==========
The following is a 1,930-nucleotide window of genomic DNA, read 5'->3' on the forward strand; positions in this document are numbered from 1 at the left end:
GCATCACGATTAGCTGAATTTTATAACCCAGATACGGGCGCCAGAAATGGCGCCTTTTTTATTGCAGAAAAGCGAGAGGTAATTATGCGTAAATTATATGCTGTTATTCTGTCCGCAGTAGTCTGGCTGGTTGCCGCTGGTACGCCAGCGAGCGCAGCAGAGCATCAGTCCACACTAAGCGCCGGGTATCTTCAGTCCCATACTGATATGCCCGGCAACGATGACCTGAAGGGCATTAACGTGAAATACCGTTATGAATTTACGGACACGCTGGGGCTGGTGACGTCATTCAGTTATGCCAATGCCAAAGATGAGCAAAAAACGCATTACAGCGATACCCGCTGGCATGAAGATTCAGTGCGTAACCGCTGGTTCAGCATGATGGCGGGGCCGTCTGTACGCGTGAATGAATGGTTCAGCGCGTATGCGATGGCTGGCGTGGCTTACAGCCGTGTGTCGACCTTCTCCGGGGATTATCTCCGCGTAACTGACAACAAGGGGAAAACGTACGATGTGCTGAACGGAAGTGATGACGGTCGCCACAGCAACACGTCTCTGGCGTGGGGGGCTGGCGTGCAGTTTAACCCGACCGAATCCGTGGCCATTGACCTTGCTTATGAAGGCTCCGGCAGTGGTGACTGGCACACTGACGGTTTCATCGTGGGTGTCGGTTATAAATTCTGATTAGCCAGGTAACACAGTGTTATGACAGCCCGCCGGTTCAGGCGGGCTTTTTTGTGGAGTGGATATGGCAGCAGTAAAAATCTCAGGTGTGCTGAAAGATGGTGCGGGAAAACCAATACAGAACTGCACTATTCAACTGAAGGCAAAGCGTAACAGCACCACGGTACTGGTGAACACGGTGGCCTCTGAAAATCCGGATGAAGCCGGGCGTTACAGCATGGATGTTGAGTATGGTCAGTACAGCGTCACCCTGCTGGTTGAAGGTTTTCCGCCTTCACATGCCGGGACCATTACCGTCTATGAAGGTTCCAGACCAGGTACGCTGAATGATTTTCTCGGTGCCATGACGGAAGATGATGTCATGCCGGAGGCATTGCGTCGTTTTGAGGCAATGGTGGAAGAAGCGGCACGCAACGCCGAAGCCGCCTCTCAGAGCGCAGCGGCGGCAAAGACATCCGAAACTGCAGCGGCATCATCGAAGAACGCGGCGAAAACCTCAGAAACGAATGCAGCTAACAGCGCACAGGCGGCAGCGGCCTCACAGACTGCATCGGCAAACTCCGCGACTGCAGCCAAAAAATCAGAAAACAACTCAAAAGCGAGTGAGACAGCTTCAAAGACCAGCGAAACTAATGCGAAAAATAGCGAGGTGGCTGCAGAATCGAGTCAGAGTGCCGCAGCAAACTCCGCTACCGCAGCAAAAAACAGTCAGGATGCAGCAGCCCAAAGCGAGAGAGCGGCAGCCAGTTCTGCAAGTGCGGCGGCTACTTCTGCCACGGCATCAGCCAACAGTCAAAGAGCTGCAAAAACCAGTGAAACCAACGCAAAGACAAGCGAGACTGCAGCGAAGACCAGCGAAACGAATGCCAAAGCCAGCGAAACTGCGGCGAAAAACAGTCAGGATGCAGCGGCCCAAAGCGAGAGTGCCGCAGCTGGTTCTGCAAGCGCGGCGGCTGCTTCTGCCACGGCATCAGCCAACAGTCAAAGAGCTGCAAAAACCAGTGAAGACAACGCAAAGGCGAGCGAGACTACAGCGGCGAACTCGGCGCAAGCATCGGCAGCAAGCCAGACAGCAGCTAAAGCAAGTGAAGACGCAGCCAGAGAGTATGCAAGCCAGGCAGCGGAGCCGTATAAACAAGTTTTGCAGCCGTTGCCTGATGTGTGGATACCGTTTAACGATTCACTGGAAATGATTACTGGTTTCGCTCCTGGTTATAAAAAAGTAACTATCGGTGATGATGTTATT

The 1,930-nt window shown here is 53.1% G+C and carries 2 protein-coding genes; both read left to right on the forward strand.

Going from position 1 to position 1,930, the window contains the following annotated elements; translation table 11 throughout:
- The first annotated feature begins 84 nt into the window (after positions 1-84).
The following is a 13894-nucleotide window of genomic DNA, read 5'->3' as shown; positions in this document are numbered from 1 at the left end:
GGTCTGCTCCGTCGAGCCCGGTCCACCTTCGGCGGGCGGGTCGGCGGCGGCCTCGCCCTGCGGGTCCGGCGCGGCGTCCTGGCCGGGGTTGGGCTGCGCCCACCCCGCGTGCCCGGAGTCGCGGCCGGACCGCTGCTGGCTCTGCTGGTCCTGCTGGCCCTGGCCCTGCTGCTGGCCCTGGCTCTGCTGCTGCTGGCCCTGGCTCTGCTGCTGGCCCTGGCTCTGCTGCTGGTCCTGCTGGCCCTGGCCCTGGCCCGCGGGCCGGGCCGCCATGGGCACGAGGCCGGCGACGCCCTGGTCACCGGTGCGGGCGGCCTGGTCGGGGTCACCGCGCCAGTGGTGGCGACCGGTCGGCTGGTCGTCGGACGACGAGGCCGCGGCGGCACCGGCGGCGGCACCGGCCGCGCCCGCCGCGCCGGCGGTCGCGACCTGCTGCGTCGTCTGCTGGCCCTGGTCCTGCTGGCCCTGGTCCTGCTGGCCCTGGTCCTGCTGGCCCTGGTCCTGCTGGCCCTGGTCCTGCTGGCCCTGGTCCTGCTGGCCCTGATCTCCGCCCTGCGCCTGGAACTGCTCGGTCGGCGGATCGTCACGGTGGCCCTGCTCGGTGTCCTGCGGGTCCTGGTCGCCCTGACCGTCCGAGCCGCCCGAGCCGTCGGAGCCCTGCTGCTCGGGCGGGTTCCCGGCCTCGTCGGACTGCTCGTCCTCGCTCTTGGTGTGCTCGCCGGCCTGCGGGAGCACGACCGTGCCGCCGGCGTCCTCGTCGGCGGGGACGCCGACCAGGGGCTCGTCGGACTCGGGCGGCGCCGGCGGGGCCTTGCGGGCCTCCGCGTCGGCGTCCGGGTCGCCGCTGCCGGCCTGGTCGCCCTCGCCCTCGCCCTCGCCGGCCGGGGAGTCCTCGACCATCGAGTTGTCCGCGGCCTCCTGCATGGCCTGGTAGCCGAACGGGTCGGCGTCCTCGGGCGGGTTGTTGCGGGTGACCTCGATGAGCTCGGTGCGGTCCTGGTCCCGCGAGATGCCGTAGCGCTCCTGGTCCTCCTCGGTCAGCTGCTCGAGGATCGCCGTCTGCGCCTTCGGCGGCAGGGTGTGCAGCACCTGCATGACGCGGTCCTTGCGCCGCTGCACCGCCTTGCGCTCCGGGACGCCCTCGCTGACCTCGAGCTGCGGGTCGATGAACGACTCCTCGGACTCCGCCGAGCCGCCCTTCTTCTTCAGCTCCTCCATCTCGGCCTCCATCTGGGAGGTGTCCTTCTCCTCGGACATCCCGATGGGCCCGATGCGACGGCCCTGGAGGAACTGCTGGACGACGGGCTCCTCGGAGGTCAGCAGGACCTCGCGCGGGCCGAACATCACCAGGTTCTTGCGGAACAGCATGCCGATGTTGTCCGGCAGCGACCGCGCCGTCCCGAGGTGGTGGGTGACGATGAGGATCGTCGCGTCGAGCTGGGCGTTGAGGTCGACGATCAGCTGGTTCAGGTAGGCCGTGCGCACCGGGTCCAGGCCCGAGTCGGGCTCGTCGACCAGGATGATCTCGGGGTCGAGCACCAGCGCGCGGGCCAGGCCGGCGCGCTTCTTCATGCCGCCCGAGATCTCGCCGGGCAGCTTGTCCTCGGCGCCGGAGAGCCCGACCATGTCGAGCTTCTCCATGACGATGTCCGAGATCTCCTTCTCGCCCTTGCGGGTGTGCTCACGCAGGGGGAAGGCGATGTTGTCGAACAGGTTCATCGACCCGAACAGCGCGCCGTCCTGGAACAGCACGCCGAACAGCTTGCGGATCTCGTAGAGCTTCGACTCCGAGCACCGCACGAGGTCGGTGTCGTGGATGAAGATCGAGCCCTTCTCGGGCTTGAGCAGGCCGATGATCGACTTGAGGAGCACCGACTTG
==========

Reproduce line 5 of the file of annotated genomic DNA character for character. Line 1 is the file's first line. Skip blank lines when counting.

- The first annotated feature begins 84 nt into the window (after positions 1-84).